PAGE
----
French energy supplier EDF has estimated that the cost of completing the new Hinkley Point nuclear plant will be nearly 10% more than expected.
The company, which is the project’s main backer, said the total cost of the power station was likely to rise by £1.5bn to £19.6bn.
Hinkley Point C would be the UK’s first new nuclear plant for decades, but has been beset with budget problems.
An EDF review found the project could also be delayed by up to 15 months.
However, the firm said it still hoped to finish the first nuclear reactor by the end of 2025 as planned.
The extra costs partly result from adapting the project’s design to meet the demands of UK regulators, the company said.
Climate campaigners said Hinkley Point was “over time and over budget” only nine months since being approved.
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EDF is building two new reactors at Hinkley Point, which are expected to provide 7% of the country’s electricity needs for 60 years.
France’s state-controlled energy firm is funding two-thirds of the project, with China investing the rest.
A government spokeswoman said “the cost of construction, including any overruns, sits with the contractor”.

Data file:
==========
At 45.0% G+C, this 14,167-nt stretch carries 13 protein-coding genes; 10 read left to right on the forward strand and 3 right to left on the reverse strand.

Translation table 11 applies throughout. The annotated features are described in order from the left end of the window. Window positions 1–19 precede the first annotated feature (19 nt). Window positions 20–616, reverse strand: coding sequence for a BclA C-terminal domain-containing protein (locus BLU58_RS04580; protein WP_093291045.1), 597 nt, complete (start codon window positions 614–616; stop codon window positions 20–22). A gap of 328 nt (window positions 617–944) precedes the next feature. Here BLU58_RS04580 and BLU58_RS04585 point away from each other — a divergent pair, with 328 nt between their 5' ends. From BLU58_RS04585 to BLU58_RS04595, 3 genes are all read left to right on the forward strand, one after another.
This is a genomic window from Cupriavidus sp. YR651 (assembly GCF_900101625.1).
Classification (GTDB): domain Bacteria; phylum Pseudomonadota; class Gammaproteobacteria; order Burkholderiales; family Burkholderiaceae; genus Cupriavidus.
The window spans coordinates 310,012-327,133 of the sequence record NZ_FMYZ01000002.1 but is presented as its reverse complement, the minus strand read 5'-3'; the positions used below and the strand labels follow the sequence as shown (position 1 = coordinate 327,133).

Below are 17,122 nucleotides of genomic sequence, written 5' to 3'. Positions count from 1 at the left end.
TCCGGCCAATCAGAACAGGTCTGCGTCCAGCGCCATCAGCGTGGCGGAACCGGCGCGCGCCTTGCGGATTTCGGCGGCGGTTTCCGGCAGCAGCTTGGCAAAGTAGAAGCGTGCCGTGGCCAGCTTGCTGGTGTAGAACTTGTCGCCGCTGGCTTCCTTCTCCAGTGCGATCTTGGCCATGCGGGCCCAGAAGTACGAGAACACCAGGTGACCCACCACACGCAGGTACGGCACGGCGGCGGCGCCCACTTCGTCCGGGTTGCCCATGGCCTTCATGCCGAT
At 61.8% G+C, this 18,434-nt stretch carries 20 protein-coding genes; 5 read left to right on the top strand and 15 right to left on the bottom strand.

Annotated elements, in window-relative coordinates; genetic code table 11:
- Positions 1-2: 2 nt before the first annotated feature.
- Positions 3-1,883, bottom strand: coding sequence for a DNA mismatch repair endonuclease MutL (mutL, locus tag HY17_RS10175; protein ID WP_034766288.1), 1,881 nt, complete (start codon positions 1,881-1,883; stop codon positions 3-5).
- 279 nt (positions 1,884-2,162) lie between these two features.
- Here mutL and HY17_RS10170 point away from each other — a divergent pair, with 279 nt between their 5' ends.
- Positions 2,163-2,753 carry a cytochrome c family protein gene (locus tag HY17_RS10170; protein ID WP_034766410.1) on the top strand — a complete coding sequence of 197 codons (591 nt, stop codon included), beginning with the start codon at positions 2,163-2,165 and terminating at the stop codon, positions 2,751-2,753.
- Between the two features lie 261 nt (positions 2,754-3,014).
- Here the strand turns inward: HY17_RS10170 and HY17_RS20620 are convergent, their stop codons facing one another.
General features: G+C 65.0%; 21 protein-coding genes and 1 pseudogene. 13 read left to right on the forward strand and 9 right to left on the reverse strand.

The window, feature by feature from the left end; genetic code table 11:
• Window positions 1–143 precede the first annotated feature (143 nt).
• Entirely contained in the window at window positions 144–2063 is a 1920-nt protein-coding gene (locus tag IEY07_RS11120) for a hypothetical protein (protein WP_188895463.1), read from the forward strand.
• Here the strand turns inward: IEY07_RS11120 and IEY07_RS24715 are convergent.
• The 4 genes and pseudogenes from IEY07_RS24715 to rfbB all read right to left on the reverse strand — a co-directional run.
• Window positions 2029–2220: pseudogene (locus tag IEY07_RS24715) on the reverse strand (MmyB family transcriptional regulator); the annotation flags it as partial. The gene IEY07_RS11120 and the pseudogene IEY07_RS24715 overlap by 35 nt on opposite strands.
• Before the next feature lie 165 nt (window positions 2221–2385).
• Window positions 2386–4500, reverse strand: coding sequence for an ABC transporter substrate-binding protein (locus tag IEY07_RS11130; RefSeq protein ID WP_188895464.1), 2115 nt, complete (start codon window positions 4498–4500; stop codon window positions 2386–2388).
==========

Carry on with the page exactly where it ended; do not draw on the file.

“Consumers won’t pay a penny until Hinkley is built; it will provide clean, reliable electricity powering six million homes,” she said.
Work is underway on the project, which is expected to create more than 25,000 jobs, after Prime Minister Theresa May formally gave it the go-ahead in September last year.
EDF said it remained on track to meet the first major milestone in 2019 but that delays could come later in the project.
Critics of the deal have warned of escalating costs and the implications of allowing nuclear power plants to be built in the UK by foreign governments.
John Sauven, executive director at Greenpeace UK, said: “Hinkley is already over time and over budget after just a few months of building work.
“Today’s news is yet another damning indictment of the government’s agreement to go ahead with this project.”
Last month, public auditors called the new nuclear plant “risky and expensive”.
The National Audit Office said the government had “increasingly emphasised Hinkley Point C’s unquantified strategic benefits, but it has little control over these and no plan yet in place to realise them”.